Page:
Yesterday, Apple released a whole bunch of lovely products including a thinner iMac, a Retina display 13" MacBook, a new iPad and also a smaller iPad to compete with the Kindle Fire and various other small tablets on the market. The iPhone 5 was also released this year. Amazon recently released a new Kindle called the Paperwhite which has a crisper display and a backlight. These are all new versions of devices that I own or have owned.

There is a tendency to rush out and buy the latest and greatest new things because we think we need them. There is nothing wrong with any of these new devices but I'm not upgrading. I'm sticking with my iPhone 4, my MacBook Pro and my third-generation iPad. I should caveat that these items are relatively new, but even if they were a bit older there would be no need to upgrade - they work just fine.

In the last year, I have renewed some of my equipment. I sold three Macs (an iMac, an older MacBook Pro and a MacBook Air) and consolidated my home computing needs into a new MacBook Pro. I want this laptop to last at least three years. I bought the new Pro because out of the three I sold, the old Macbook Pro was the one I used the most, but it was getting old, slow and clunky. I sold my original iPad and replaced it with a new one (also partially replacing my MacBook Air) because the newer version is far more useful to me than the original one, simply because of the intelligent cover design which allows it to be used on a table. I need a small portable computer but I don't need an Air and an iPad. I also replaced my Kindle - I bought a Touch. The reason behind this upgrade was that I needed a 3G model because I travel a lot. All my purchases have had a reason behind them and also a lot of careful thought went into the process, funded by the sale of the old devices.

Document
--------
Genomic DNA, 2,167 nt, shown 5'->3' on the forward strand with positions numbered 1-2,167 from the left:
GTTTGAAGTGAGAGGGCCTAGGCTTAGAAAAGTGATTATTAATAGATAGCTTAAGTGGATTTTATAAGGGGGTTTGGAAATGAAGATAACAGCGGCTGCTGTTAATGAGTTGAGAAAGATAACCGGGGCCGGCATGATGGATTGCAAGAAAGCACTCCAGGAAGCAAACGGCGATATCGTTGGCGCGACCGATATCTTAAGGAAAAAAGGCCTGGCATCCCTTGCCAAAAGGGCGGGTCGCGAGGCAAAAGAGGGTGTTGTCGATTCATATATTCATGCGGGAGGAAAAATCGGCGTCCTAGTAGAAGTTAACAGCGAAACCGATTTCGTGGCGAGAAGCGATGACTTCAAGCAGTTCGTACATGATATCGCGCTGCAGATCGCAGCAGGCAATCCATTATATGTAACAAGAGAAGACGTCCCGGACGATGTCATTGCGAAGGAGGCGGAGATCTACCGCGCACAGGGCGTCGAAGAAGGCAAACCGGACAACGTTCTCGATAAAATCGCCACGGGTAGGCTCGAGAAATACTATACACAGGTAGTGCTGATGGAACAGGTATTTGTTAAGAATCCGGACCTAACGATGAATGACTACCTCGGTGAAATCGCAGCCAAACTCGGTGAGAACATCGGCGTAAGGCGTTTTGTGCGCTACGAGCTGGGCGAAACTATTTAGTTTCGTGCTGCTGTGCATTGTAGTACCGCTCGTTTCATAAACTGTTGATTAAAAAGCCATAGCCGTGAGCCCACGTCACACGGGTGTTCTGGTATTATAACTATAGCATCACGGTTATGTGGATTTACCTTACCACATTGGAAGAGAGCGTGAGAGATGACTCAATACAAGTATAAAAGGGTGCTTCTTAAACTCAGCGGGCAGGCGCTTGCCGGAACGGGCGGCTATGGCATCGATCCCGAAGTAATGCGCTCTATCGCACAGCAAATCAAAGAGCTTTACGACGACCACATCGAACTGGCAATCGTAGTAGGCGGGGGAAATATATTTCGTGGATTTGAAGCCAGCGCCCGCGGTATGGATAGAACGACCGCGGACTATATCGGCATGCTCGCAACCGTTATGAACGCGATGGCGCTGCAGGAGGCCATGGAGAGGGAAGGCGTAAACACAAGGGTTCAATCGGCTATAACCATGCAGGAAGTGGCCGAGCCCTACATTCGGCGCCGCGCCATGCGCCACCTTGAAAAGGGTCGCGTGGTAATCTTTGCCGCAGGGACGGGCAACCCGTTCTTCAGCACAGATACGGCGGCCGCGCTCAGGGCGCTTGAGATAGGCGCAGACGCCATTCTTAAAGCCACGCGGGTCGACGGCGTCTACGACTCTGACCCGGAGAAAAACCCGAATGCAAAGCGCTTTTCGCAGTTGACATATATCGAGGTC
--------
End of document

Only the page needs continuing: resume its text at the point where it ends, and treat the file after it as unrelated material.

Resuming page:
The truth is that I use all of the computers I own on, at least, a weekly basis. I could reduce the number of them further by selling my laptop and just using my work equipment, but I do very different things with my own equipment so this is not really an option. I could also pick one of the Kindle or the iPad, as the iPad runs Amazon's Kindle software so strictly I don't need both. Given that I travel a lot, it is convenient to have both and I think I have the right number of devices to meet my needs.

I did consider upgrading to an iPhone 5 this year but did not see what it would give me in addition to what I have already. It has a few extra features which are nice to have but are not essential.

So why am I not upgrading really? I have learnt to be happy with what I have. I don't need to upgrade for a few basic features and the things I have are working just fine. I don't have to have these new things to satisfy some primæval hoarding urge - what I have is sufficient. If my requirements change or one of the devices breaks then I will obviously think again, but I may as well save my money and use it to buy nice experiences instead.

Featured image is the iOS Family Pile (2012) by Blake Patterson.